12/05/2003 12:00AM

Casinos avert laundering scheme

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Las Vegas gaming operators diligently track suspicious betting patterns. Money laundering is a dirty word in Las Vegas, and the slightest suspicion of it will trigger heavy scrutiny from the Nevada Gaming Control Board.

In the aftermath of Sept. 11 and the passage of the Patriot Act, Nevada casinos have a heightened awareness of big bettors and their wagering activities. The potential of laundering money to support terrorism is a major concern in this city because of its fast action and big bankrolls. With Las Vegas's high betting volume, it might seem like a haven for money-launderers.

A recent case in point is that of Japanese national Susumu Kajiyama, the so-called "Emperor of Loan Sharks" in Japan, who, according to the Las Vegas Review-Journal, was arrested Nov. 20 and charged with organized crimes involving leading Las Vegas casinos. It was the Nevada Gaming Control Board who broke the case and tipped off law enforcement agencies in both the U.S. and Japan.

Working with other Japanese nationals, according to officials, Susumu made several extended trips to Las Vegas, and the suspects used their foreign agent accounts to obtain thousands of dollars in gaming chips at a few Las Vegas casinos. A foreign agent account is a safety deposit account set up by casinos for foreign customers. The customer deposits money in his home country and uses the account to get markers in U.S. casinos. It enables high-rollers to avoid traveling with large sums of cash.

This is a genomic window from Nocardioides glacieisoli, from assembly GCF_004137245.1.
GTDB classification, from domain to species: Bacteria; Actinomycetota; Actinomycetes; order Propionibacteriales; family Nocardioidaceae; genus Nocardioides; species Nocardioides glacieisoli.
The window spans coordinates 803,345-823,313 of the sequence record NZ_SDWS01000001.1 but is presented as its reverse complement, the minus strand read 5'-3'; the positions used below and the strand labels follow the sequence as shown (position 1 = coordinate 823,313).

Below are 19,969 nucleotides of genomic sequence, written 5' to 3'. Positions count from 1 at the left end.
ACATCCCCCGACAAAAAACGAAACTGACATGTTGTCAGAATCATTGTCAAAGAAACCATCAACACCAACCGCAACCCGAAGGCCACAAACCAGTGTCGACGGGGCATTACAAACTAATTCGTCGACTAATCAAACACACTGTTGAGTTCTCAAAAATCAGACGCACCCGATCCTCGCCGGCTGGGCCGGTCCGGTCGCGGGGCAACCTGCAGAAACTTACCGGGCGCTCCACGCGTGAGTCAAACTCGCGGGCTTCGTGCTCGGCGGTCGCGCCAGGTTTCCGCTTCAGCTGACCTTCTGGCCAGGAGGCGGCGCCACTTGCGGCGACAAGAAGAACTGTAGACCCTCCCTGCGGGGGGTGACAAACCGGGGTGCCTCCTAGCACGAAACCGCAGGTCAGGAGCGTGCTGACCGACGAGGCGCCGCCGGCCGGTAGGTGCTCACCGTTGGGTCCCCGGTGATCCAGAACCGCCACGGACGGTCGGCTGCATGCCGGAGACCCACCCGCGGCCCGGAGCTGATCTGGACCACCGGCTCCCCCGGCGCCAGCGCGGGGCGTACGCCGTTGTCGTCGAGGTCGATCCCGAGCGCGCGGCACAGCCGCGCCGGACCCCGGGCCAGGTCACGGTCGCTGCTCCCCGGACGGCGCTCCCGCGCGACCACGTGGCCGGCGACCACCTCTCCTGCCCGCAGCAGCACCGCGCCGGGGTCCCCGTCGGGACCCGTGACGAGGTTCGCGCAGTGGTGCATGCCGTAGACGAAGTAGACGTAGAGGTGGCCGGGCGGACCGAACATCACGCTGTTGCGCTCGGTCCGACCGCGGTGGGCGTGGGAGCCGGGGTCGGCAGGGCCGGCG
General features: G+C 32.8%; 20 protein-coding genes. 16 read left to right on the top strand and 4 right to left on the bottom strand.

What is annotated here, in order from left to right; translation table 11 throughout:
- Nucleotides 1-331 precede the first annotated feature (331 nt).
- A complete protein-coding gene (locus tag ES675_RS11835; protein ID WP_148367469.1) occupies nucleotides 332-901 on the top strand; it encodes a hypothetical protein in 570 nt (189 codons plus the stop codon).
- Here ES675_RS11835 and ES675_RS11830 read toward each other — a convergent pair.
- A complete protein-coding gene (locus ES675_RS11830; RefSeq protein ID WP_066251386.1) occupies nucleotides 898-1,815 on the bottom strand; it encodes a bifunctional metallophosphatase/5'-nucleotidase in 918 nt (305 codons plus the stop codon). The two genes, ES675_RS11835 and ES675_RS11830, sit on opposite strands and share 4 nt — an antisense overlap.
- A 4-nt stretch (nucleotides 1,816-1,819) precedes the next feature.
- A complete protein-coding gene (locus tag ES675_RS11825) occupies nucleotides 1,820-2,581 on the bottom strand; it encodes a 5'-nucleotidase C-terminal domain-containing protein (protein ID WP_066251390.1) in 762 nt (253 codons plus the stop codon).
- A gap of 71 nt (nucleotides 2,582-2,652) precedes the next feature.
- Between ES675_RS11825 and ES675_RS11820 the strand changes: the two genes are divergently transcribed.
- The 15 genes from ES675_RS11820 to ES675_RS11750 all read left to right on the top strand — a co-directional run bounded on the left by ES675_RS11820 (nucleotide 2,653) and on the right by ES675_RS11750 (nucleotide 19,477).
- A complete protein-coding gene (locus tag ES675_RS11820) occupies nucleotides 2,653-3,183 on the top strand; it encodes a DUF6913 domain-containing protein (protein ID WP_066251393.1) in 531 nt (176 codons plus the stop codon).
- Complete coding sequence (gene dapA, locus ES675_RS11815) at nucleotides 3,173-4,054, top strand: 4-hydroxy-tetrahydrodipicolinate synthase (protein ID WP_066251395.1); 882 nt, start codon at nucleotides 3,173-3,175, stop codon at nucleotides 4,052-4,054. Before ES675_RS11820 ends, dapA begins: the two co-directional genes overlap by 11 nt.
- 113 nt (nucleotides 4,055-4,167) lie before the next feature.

In Kajiyama's case, the Nevada Gaming Control Board observed that he and his associates would draw on their foreign accounts, $3,000 or more at a time, to bet at high-limit tables. But Kajiyama and associates never placed big bets at the tables. Instead, they were cashing in the chips for U.S. currency, which triggered the filing of suspicious activities reports to federal and state agencies. Since the Patriot Act, casinos have been required to report what they deem suspicious activities anytime a transaction involves $3,000 or more.

The Tokyo Police Department arrested Kajiyama, who allegedly maintained foreign accounts at several major Las Vegas casinos, among them the MGM Grand and Caesars Palace. U.S. authorities believe Kajiyama's foreign agent accounts, set up in the spring of 2003, might have been used to launder several million dollars in the U.S.

At this point, gaming regulators do not know whether any charges will be brought in the U.S. against Kajiyama, and they indicate that it does not appear that any of the casinos who held foreign accounts for Kajiyama did anything illegal.

As a matter of fact, it was the Las Vegas casino authorities and their diligence that uncovered the activities that led to the arrests.

Ralph Siraco is turf editor for the Las Vegas Sun and host of the Race Day Las vegas radio show.